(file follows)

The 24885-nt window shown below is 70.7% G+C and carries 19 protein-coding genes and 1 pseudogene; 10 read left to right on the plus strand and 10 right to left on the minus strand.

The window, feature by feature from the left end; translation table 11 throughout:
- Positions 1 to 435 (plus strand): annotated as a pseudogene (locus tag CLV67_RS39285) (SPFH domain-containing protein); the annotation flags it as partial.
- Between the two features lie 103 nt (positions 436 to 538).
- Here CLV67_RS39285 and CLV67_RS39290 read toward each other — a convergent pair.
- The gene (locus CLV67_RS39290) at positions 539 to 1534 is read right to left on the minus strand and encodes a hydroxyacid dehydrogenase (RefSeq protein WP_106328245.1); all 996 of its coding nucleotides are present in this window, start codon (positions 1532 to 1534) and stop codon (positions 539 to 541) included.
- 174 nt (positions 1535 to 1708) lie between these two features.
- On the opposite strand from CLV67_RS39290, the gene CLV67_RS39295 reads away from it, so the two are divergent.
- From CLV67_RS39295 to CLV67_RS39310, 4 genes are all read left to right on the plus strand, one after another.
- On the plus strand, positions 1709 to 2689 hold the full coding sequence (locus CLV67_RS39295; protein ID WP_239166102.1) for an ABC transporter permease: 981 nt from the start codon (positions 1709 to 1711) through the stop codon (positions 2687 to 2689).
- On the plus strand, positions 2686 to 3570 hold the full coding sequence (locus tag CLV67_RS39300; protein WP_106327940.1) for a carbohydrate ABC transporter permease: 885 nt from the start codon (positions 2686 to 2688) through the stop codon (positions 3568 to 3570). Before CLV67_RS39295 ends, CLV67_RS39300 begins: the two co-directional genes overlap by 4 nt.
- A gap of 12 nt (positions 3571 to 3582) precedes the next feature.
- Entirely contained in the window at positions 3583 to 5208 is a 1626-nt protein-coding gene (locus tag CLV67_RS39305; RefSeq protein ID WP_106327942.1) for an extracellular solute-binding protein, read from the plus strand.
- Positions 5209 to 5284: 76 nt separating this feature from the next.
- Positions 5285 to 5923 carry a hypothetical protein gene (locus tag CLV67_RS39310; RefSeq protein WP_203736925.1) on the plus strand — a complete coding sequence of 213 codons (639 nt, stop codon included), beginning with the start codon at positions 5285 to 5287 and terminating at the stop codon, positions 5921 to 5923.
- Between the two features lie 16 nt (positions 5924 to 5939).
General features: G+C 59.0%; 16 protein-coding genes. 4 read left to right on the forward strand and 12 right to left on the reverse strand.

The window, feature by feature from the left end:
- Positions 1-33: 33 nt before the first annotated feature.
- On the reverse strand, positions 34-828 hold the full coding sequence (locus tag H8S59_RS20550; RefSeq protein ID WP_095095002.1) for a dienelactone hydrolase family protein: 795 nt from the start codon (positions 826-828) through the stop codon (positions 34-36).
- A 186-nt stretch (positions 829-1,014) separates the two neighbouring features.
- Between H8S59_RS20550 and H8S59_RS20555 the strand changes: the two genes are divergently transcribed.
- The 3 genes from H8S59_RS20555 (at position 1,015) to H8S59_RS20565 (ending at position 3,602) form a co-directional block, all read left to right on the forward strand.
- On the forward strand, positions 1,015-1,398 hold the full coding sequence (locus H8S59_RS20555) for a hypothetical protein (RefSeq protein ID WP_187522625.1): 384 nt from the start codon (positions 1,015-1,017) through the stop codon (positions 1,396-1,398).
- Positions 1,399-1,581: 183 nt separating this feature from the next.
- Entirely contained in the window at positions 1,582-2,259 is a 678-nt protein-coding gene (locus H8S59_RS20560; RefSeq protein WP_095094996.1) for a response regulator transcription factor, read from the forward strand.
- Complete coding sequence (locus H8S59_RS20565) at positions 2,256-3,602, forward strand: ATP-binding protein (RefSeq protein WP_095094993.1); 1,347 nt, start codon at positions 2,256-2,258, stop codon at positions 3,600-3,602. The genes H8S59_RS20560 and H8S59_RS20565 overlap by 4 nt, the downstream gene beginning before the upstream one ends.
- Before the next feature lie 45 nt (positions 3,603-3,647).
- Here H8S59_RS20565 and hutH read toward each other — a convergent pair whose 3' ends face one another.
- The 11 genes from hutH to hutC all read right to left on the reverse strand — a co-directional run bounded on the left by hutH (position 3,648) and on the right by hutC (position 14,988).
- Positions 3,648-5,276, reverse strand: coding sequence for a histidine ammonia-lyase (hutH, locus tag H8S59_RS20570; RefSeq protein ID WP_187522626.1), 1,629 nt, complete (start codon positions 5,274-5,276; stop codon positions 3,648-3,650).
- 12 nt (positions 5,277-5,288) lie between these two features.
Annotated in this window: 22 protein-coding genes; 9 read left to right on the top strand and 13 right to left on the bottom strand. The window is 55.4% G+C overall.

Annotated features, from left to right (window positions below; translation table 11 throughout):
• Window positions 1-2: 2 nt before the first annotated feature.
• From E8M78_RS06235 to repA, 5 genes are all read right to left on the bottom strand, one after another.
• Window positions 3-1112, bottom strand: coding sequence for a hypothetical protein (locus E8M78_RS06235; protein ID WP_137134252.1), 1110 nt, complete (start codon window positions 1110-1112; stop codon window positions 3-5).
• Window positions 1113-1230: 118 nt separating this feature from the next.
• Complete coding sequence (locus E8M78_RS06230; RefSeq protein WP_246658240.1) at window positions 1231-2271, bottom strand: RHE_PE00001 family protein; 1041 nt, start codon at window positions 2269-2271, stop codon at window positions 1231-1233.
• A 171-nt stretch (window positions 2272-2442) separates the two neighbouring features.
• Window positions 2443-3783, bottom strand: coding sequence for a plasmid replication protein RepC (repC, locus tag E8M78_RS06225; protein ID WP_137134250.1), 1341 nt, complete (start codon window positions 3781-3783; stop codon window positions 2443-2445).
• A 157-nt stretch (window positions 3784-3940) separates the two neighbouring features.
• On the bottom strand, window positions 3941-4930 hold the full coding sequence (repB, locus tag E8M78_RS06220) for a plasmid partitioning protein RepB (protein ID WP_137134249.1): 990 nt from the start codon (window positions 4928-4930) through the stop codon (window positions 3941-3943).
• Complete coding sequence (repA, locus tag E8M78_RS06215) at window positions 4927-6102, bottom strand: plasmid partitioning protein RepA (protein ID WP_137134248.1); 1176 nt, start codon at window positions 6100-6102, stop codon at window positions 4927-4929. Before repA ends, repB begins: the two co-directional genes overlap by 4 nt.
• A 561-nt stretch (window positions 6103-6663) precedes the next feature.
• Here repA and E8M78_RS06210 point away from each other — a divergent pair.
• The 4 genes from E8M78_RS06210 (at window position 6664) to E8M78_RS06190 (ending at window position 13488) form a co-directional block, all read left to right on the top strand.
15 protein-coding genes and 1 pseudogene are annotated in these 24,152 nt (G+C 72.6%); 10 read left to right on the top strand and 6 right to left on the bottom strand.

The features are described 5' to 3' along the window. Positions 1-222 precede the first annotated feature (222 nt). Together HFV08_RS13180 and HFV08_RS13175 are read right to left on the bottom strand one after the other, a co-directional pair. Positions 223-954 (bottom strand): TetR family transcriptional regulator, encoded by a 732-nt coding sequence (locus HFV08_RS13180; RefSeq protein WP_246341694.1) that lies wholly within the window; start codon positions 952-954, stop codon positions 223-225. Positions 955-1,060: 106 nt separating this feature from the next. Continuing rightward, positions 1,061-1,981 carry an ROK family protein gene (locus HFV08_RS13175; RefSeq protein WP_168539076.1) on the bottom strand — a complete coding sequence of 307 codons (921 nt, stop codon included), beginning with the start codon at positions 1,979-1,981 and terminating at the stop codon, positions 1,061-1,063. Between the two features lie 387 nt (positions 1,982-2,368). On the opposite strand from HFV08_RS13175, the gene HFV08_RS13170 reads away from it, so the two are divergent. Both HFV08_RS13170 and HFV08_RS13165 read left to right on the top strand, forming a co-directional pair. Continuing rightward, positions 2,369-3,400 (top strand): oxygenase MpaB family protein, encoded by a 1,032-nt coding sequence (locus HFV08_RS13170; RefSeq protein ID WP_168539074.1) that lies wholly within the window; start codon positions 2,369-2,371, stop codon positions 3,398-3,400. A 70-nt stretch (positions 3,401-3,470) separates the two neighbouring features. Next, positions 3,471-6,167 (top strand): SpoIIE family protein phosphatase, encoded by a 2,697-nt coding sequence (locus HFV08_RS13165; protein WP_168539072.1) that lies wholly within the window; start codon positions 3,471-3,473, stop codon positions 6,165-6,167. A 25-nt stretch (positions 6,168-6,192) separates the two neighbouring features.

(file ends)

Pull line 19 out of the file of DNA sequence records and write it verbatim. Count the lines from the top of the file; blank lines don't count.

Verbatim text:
- Positions 1-33: 33 nt before the first annotated feature.